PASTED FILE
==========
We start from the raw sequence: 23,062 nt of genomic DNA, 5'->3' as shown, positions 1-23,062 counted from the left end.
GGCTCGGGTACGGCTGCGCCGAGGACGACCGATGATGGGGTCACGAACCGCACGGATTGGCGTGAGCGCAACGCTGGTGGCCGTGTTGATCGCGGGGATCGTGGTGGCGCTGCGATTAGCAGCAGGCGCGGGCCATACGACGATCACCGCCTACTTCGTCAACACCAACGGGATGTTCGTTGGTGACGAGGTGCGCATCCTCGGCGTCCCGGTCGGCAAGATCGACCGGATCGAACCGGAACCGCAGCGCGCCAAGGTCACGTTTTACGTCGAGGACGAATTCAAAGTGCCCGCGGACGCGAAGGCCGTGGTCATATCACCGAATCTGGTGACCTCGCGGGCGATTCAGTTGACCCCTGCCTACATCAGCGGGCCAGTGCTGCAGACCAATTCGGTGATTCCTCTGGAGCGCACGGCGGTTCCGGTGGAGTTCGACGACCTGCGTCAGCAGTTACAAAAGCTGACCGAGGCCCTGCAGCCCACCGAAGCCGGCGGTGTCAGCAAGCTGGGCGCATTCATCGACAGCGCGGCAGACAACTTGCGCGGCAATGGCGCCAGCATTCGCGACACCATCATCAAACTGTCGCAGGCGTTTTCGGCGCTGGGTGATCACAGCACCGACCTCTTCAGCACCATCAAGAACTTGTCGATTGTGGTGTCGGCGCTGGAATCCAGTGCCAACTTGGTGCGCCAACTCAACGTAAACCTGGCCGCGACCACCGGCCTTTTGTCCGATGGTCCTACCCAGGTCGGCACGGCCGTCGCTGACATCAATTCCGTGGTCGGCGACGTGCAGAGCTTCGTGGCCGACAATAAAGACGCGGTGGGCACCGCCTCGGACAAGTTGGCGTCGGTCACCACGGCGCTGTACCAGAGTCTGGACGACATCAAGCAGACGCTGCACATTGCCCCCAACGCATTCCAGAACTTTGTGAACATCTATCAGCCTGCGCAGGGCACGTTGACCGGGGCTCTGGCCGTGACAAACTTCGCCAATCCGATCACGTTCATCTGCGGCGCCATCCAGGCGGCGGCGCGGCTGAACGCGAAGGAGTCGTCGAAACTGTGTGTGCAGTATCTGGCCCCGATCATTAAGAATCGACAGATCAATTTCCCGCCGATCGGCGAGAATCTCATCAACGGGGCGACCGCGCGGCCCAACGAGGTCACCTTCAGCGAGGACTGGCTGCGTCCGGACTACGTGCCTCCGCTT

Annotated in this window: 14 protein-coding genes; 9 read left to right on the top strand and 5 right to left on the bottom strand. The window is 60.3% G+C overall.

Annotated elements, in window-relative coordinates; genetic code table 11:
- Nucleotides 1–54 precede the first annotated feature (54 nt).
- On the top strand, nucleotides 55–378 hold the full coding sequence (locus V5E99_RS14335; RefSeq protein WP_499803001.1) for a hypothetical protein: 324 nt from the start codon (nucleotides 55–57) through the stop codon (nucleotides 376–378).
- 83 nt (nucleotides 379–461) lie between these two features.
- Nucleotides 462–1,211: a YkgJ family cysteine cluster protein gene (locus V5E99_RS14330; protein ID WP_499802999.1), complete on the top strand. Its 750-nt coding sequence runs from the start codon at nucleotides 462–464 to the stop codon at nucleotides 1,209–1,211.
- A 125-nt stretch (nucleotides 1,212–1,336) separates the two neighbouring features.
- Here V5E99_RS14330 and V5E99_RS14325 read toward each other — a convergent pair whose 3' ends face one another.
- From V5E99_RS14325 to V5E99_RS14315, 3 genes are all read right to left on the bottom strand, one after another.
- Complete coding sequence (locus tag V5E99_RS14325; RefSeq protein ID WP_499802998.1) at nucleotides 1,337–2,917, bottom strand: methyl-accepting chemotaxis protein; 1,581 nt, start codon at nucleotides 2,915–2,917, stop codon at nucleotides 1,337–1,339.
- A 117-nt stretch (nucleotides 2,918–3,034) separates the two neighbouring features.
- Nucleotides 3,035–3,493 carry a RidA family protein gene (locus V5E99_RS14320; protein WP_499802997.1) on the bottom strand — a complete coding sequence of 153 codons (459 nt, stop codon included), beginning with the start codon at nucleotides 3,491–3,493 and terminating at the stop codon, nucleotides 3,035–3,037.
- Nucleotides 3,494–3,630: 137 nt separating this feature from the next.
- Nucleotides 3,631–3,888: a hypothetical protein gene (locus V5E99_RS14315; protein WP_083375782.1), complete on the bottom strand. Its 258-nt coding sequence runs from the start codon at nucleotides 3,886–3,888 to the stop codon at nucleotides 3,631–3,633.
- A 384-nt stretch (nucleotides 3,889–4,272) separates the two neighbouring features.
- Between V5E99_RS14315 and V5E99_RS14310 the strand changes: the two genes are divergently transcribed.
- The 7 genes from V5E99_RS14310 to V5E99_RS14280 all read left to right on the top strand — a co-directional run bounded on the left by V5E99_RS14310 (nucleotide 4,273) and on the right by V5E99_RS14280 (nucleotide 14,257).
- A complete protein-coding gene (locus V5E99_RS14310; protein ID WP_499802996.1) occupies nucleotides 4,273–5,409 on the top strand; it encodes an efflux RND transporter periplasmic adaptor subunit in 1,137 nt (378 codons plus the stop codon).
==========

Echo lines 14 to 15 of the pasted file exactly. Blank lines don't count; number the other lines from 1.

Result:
- Nucleotides 3,035–3,493 carry a RidA family protein gene (locus V5E99_RS14320; protein WP_499802997.1) on the bottom strand — a complete coding sequence of 153 codons (459 nt, stop codon included), beginning with the start codon at nucleotides 3,491–3,493 and terminating at the stop codon, nucleotides 3,035–3,037.
- Nucleotides 3,494–3,630: 137 nt separating this feature from the next.